The recent decision in Gravity Construction represented another welcome milestone for adjudication related jurisprudence in Ireland. In Gravity Construction, the Court made the first Order for enforcement of an adjudicator's award under the CCA. Proceedings were commenced after the Respondent had failed to make payment on foot of the adjudicator's decision and the Order granted by the Court provided leave to the applicant to enforce the award in the same manner as a judgment or order of the High Court. While the question of the degree to which a recalcitrant payee is more likely to comply with a Court Order than an adjudicator's award is for another day, the case is a significant step in giving practical effect to the provisions of the CCA and imbedding it into the construction industy's dispute resolution landscape.
A further advancement in the status and visibility of adjudication arrived hot on the heels of the Gravity Construction decision with the announcement of a new Practice Direction by the Courts Service establishing a specific Court list for enforcement applications under the CCA and naming Mr Justice Simons as the presiding judge for Adjudication matters.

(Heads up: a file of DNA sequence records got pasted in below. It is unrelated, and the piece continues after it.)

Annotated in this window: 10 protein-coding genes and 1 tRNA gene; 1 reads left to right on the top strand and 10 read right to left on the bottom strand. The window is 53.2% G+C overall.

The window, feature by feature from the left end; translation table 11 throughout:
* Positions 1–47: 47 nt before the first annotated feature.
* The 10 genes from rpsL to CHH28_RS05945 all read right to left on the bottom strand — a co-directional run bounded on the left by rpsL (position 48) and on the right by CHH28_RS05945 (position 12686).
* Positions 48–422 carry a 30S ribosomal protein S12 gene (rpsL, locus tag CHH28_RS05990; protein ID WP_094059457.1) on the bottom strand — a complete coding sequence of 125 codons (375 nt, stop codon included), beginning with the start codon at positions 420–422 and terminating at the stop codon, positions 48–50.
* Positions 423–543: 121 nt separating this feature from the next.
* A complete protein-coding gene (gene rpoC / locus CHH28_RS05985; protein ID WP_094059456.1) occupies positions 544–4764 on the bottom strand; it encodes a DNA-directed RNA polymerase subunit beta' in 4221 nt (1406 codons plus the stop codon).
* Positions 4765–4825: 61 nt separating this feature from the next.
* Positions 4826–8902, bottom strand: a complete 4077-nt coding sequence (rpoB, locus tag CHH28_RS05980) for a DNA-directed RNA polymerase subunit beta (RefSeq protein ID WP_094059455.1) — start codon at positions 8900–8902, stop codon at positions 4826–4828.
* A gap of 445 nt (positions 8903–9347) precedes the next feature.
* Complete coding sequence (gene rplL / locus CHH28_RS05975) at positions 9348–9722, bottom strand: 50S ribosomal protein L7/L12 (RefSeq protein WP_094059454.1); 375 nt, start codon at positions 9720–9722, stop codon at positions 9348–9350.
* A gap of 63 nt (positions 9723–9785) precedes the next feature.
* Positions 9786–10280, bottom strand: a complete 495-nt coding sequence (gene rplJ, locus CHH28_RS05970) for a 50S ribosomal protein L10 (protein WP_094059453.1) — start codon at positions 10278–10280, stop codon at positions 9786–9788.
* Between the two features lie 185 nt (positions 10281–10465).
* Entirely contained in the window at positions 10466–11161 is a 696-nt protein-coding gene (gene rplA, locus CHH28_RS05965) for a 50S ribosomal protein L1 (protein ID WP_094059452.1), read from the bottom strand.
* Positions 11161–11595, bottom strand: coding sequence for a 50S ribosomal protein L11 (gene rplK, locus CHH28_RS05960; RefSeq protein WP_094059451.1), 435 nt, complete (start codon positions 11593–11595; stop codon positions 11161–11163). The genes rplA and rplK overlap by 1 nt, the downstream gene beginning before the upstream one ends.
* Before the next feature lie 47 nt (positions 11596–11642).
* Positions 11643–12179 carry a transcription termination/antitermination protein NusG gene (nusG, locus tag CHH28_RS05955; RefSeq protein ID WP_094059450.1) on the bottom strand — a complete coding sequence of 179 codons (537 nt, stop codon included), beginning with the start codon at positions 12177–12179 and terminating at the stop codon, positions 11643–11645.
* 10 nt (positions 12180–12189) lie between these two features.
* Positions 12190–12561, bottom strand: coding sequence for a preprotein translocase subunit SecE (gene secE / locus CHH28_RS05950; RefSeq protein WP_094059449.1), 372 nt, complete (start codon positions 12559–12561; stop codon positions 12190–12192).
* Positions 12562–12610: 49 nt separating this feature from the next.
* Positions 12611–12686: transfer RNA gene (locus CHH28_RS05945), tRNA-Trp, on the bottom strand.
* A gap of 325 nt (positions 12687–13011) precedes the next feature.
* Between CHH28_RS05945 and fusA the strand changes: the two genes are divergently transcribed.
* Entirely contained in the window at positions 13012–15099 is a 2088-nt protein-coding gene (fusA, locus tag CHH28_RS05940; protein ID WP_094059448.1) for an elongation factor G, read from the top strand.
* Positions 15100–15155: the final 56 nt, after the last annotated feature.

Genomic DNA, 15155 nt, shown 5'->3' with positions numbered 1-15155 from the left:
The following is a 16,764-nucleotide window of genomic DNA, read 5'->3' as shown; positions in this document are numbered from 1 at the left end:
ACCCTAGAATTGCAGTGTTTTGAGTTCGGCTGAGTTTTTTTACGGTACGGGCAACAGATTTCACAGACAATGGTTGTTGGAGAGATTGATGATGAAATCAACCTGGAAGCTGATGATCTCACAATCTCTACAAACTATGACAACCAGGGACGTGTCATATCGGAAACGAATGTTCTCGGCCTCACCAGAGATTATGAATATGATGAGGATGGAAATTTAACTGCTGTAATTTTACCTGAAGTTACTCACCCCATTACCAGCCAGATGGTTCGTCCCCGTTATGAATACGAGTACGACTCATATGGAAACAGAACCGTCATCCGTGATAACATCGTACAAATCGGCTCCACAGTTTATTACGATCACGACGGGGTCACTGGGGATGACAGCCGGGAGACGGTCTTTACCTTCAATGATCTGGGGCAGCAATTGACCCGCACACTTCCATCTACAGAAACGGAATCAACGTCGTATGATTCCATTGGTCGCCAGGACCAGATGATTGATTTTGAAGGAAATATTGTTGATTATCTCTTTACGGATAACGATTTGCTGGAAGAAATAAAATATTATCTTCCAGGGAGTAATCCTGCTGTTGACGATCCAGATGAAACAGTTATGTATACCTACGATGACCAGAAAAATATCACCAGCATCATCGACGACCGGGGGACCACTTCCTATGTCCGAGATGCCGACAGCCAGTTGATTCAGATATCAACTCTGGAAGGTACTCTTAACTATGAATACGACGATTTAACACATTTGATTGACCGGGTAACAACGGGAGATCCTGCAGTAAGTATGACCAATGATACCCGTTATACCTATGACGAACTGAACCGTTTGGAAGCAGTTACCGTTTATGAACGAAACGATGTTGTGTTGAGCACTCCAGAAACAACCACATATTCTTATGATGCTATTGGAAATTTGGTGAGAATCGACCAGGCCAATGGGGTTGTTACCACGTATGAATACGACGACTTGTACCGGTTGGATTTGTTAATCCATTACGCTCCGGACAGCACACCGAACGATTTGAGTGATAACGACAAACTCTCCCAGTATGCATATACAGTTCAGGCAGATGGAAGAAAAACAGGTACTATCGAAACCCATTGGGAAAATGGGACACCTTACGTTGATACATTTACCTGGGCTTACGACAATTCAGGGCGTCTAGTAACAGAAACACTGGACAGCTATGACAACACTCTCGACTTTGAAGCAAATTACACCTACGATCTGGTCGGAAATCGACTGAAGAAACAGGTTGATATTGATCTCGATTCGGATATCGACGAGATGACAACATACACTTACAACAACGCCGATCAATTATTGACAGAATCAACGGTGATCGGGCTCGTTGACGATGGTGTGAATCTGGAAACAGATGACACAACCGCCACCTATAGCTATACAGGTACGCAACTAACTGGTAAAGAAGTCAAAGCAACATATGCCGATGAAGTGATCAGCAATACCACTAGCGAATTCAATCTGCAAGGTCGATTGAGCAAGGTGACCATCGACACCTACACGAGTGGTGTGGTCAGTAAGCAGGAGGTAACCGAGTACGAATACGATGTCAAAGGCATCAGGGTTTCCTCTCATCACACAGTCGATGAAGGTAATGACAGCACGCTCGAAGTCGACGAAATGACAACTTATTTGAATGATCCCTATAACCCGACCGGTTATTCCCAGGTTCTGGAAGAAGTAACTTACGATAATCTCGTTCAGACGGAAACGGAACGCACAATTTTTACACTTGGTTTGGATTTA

The Covid-19 pandemic has demonstrated the continued centrality of the construction sector to the Irish economy and adjudication could well experience a surge in use whenever parties attempt to begin navigation of the definitive post-pandemic landscape. Much will depend on whether or not the frequently touted pandemic spirit of in-this-togetherness and holding firm will, if it ever existed, manifest in lenient attitudes and creative solutions to payment issues post-covid. If it does, recourse to dispute processes may be stalled. On the other hand, it is difficult to see a return to business and normality, however creative, that will not require cash and cash-flow sooner rather than later and in this scenario, adjudication would be an attractive weapon of choice.
Five years on from its introduction, the CCA cannot be said to have been an overnight success. However, slowly and steadily, it appears to be establishing its place in the construction industry. As the pandemic subsides and parties deal with inevitable difficulties around payment in its aftermath, forbearance may well be the order of the day. However, if cash is sought quickly, the original purpose of the CCA to improve cash-flow could have a greater relevance than at any time since its inception and adjudication claims could increase hugely. A case perhaps of "per aspera ad(judication) astra".